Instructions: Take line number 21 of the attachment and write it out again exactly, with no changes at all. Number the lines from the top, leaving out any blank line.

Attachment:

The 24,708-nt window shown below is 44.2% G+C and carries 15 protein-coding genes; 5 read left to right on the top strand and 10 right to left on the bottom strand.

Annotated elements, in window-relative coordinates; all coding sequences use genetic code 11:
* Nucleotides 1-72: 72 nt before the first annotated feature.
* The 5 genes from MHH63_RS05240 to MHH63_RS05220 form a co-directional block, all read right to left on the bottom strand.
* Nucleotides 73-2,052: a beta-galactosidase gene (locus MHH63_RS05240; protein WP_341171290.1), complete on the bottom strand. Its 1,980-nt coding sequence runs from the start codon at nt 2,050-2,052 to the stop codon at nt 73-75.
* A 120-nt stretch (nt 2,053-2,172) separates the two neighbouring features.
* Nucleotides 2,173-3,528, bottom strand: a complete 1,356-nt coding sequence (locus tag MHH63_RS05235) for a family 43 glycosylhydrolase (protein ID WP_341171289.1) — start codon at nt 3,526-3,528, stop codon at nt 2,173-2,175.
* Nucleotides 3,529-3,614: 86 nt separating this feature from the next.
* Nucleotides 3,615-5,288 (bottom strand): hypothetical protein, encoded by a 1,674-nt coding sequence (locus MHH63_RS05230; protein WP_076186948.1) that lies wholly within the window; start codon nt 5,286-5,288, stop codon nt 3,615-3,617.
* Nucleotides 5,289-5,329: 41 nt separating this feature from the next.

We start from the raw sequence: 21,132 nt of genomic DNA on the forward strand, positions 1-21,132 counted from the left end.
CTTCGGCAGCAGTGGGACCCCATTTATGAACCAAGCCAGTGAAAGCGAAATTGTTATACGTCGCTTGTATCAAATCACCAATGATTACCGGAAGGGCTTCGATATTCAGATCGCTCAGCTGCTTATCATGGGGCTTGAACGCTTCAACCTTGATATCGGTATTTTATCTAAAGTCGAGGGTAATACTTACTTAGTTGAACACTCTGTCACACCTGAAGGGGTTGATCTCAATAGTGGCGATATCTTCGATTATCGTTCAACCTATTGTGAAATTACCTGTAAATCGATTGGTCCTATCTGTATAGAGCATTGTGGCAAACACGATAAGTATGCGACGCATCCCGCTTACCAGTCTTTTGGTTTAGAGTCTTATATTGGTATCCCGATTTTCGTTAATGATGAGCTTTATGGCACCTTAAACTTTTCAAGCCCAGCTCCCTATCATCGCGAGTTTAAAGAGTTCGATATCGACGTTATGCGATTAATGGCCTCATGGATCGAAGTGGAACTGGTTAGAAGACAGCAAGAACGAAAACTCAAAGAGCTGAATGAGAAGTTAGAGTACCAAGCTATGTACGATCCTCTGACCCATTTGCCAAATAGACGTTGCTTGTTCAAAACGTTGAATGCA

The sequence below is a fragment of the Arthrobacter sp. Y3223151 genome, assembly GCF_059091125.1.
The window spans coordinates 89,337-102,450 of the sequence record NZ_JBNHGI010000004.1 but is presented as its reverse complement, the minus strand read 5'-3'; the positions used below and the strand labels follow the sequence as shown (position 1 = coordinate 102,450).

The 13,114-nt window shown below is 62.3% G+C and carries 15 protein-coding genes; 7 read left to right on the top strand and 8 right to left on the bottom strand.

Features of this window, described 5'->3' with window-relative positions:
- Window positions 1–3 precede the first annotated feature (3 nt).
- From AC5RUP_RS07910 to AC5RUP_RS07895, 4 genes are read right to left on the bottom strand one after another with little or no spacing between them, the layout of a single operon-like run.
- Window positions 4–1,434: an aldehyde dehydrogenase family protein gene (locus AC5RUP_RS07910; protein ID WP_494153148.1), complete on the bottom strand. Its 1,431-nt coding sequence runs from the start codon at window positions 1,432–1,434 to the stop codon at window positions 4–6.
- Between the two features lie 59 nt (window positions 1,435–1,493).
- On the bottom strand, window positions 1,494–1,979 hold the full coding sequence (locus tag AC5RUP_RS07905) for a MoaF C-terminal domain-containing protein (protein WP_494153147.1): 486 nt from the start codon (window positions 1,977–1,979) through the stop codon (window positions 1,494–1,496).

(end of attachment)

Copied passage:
- On the bottom strand, window positions 1,494–1,979 hold the full coding sequence (locus tag AC5RUP_RS07905) for a MoaF C-terminal domain-containing protein (protein WP_494153147.1): 486 nt from the start codon (window positions 1,977–1,979) through the stop codon (window positions 1,494–1,496).